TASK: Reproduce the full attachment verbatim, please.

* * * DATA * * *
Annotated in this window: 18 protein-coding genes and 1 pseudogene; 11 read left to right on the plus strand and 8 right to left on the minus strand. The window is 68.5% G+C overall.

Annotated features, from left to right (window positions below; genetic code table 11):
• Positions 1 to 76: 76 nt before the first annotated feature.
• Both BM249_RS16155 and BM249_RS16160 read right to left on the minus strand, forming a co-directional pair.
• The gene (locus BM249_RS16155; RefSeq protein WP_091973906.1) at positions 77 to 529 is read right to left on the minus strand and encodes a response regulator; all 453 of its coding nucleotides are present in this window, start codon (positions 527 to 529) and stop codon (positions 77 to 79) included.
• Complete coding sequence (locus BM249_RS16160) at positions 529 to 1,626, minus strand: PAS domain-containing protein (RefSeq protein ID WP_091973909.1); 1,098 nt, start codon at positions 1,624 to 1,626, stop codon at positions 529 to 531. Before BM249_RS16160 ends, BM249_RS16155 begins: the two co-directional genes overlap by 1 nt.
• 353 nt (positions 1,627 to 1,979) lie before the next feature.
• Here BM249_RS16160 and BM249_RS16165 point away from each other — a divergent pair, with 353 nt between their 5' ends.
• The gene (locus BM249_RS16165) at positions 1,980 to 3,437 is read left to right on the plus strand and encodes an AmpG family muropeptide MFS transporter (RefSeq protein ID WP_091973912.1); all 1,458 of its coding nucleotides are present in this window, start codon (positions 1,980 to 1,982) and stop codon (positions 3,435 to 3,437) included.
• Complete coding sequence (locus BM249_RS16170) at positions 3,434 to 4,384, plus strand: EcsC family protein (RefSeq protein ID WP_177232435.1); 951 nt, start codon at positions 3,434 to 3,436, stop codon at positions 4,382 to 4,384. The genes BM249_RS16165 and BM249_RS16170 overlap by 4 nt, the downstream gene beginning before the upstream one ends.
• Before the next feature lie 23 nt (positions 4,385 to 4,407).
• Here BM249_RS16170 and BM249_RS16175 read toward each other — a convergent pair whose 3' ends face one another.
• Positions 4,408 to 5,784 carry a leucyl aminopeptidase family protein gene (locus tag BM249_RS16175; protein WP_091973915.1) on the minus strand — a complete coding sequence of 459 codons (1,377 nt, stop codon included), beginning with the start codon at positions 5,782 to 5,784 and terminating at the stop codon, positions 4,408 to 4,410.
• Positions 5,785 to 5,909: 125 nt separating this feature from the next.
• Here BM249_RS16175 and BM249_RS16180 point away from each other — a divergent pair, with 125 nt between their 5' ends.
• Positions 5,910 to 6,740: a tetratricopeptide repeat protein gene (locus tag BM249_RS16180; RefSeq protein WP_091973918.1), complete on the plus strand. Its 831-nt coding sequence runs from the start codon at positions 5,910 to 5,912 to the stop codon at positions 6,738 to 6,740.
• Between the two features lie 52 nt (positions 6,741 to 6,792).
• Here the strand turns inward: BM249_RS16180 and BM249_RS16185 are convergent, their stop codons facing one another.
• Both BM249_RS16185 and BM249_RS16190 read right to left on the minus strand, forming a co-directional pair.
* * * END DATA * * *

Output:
Annotated in this window: 18 protein-coding genes and 1 pseudogene; 11 read left to right on the plus strand and 8 right to left on the minus strand. The window is 68.5% G+C overall.

Annotated features, from left to right (window positions below; genetic code table 11):
• Positions 1 to 76: 76 nt before the first annotated feature.
• Both BM249_RS16155 and BM249_RS16160 read right to left on the minus strand, forming a co-directional pair.
• The gene (locus BM249_RS16155; RefSeq protein WP_091973906.1) at positions 77 to 529 is read right to left on the minus strand and encodes a response regulator; all 453 of its coding nucleotides are present in this window, start codon (positions 527 to 529) and stop codon (positions 77 to 79) included.
• Complete coding sequence (locus BM249_RS16160) at positions 529 to 1,626, minus strand: PAS domain-containing protein (RefSeq protein ID WP_091973909.1); 1,098 nt, start codon at positions 1,624 to 1,626, stop codon at positions 529 to 531. Before BM249_RS16160 ends, BM249_RS16155 begins: the two co-directional genes overlap by 1 nt.
• 353 nt (positions 1,627 to 1,979) lie before the next feature.
• Here BM249_RS16160 and BM249_RS16165 point away from each other — a divergent pair, with 353 nt between their 5' ends.
• The gene (locus BM249_RS16165) at positions 1,980 to 3,437 is read left to right on the plus strand and encodes an AmpG family muropeptide MFS transporter (RefSeq protein ID WP_091973912.1); all 1,458 of its coding nucleotides are present in this window, start codon (positions 1,980 to 1,982) and stop codon (positions 3,435 to 3,437) included.
• Complete coding sequence (locus BM249_RS16170) at positions 3,434 to 4,384, plus strand: EcsC family protein (RefSeq protein ID WP_177232435.1); 951 nt, start codon at positions 3,434 to 3,436, stop codon at positions 4,382 to 4,384. The genes BM249_RS16165 and BM249_RS16170 overlap by 4 nt, the downstream gene beginning before the upstream one ends.
• Before the next feature lie 23 nt (positions 4,385 to 4,407).
• Here BM249_RS16170 and BM249_RS16175 read toward each other — a convergent pair whose 3' ends face one another.
• Positions 4,408 to 5,784 carry a leucyl aminopeptidase family protein gene (locus tag BM249_RS16175; protein WP_091973915.1) on the minus strand — a complete coding sequence of 459 codons (1,377 nt, stop codon included), beginning with the start codon at positions 5,782 to 5,784 and terminating at the stop codon, positions 4,408 to 4,410.
• Positions 5,785 to 5,909: 125 nt separating this feature from the next.
• Here BM249_RS16175 and BM249_RS16180 point away from each other — a divergent pair, with 125 nt between their 5' ends.
• Positions 5,910 to 6,740: a tetratricopeptide repeat protein gene (locus tag BM249_RS16180; RefSeq protein WP_091973918.1), complete on the plus strand. Its 831-nt coding sequence runs from the start codon at positions 5,910 to 5,912 to the stop codon at positions 6,738 to 6,740.
• Between the two features lie 52 nt (positions 6,741 to 6,792).
• Here the strand turns inward: BM249_RS16180 and BM249_RS16185 are convergent, their stop codons facing one another.
• Both BM249_RS16185 and BM249_RS16190 read right to left on the minus strand, forming a co-directional pair.